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How a congressman's personal problems affect his re-election bid

In the quiet, rural flatland of Maryland's eastern shore, where the poultry business is a major industry and hunting a favorite pastime, residents are still felling aftershocks.

Earlier this month, their congressman, Robert E. Bauman, disclosed that he was an alcoholic and had "homosexual tendencies." He had been charged with soliciting a 16-year-old boy in Washington, pleaded innocent, and agreed to undergo six months of treatment for alcohol abuse.

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The Bauman scandal is of unusual importance because of the congressman's leadership of the American Conservative Union and his role as founder of Young Americans for Freedom. As a result, he has gained national prominence in the so-called "New Right" movement. And many of his constituents have taken note of this.

In Salisbury, the biggest town in the sprawling First District that Mr. Bauman represents, some observers are predicting defeat for the three-term Republican. But his supporters are not being pried loose easiliy.

W. Blan Harcum, a dairy farmer and head of the Republican Party in Wicomico County, which includes Salisbury, says of the voters: "We know they were disturbed initially. We were all in a state of shock the first couple of days.

"But we've had a chance to see the record. We hope people will think about who can most effectively represent them on the floor of Congress."

Mr. Harcum offers a defense that has been repeated often among Bauman supporters, "We can't say that we approve of it [homosexuality and alcoholism]. We live by the theory that 'Let he that is without sin throw the first stone.'"

Down a winding road just outside Salisbury, the clerk at Bergerson's country store says she has been disturbed by the revelations. "I have a 16-year-old boy ," she says. But she then adds, "I'm not saying I won't vote for Bauman. I don't want to throw him away altogether. I think a lot of people feel the same way."

Ironically, Bauman, who lives in the eastern shore town of Easton, is not extremely popular as a person and is generally considered to be aloof. But the key to his success is that he "knows how to strike a responsive chord" with the people of his district, says Harry Basehart, political science professor at Salisbury State College.

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As a state senator, Bauman won attention by proposing that the eastern shore be declared the 51st state -- an idea that was popular among the residents who already felt isolated from the rest of Maryland.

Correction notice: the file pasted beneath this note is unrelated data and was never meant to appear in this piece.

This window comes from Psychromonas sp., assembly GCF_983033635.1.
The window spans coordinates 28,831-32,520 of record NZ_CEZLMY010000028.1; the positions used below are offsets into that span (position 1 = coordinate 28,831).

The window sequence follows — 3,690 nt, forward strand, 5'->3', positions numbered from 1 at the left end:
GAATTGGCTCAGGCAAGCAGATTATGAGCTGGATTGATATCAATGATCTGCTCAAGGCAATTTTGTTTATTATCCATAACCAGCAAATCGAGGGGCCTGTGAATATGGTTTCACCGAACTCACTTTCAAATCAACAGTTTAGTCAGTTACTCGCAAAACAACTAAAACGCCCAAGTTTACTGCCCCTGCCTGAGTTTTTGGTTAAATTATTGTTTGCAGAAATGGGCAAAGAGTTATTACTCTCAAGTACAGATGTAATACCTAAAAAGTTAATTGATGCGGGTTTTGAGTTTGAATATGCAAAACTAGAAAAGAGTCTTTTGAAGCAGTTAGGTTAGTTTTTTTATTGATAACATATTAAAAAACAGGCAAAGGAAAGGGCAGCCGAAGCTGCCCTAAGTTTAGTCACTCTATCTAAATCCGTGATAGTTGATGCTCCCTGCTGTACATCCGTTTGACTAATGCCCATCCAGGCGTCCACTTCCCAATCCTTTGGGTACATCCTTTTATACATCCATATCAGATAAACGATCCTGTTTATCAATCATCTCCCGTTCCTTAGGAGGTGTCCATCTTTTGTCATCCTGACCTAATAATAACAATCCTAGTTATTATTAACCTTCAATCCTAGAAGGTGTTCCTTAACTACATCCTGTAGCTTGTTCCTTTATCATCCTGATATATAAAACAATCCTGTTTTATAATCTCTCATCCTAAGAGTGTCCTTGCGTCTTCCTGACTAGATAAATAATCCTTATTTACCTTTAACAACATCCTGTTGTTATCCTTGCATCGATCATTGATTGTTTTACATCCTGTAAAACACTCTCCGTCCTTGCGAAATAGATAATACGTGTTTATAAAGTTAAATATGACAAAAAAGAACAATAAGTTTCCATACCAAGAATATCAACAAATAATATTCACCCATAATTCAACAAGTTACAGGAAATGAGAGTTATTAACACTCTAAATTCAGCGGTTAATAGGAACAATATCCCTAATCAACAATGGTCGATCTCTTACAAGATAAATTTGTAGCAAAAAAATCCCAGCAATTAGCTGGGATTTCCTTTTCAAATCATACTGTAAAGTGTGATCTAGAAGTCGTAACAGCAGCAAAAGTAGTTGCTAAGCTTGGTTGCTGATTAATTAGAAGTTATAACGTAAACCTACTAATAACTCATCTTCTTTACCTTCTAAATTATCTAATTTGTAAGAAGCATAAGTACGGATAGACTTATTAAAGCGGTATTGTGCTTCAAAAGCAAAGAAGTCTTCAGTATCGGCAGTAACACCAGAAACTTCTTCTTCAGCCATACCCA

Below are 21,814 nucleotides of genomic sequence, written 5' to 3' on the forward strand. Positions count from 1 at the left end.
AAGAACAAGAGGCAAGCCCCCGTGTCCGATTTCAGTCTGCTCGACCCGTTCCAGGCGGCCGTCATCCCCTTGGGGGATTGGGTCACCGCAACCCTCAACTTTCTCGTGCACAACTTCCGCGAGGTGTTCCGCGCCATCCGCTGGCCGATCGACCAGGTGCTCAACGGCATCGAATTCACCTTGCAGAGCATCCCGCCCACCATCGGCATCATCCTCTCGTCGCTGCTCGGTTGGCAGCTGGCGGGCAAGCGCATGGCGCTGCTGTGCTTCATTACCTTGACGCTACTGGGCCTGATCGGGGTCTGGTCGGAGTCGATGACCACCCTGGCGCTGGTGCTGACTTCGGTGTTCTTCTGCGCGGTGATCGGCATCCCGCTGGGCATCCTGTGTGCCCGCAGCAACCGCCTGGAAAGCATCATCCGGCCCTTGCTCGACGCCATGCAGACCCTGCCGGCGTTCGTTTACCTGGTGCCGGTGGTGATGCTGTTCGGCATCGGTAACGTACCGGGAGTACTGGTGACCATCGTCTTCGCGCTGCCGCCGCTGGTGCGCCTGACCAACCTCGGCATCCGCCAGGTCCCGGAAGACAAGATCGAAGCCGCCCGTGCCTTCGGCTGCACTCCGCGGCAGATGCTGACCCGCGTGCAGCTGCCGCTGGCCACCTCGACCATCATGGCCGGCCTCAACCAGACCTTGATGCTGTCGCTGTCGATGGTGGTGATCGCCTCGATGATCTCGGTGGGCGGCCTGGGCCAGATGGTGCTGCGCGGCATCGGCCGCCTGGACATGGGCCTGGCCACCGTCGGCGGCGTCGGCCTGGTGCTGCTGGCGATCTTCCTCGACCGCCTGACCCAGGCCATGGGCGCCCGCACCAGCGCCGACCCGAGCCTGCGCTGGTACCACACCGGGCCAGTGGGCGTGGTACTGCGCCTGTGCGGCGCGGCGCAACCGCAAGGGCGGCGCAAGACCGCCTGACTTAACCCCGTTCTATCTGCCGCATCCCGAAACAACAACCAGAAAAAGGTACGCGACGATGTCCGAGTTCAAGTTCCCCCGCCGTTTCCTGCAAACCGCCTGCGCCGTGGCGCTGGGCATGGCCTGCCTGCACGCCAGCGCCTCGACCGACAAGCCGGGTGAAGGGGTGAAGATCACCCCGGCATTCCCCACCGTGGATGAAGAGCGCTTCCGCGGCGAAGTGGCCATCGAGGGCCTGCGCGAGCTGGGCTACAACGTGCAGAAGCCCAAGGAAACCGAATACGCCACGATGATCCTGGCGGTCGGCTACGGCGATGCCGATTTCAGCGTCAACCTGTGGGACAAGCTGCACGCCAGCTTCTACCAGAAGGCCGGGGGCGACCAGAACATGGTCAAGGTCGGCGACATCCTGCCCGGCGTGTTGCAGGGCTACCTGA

In Congress, he has taken stands that pleased his conservative constituency. He helped push through Congress an amendment to cut federal funding for abortion and has actively opposed gay rights. He has used his masterful understanding of parliamentary procedures to tweak the Democratic leadership and win points for conservatives.

Bauman's Democratic opponent, Roy Dyson, a state delegate, has studiously avoided using the congressman's personal life in the campaign. An energetic campaigner, he has been making the rounds of church oyster platter suppers, Lion's Club barbecues, and firemen's dinners.

Mr. Dyson tells the voters that Bauman favors big oil companies by opposing the windfall profits tax and has a "zero" voting record in federal aid to the elderly. But on many other issues, ranging from abortion to defense, Dyson takes conservative positions that put him close to the congressman.

Still, in the Salisbury area some voters voice doubts about Dyson, especially since he has won the backing of labor unions. Dyson, who ran against Bauman four years ago and lost by 4 percent, has accepted outside funding for the first time this year, including a substantial amount from the AFL-CIO political action committee.

Dyson's press secretary, Sanford Ullman, argues that the unions do not favor Dyson so much as they oppose Bauman. "I think they'd back Genghis Khan against Bauman," he says.

Despite Dyson's refusal to use the issue, the Bauman scandal has brought welcome publicity and money to the Dyson campaign. The Democratic National Committee, seeing a chance to remove an outspoken Republican thorn from its side , has chipped in $5,000.

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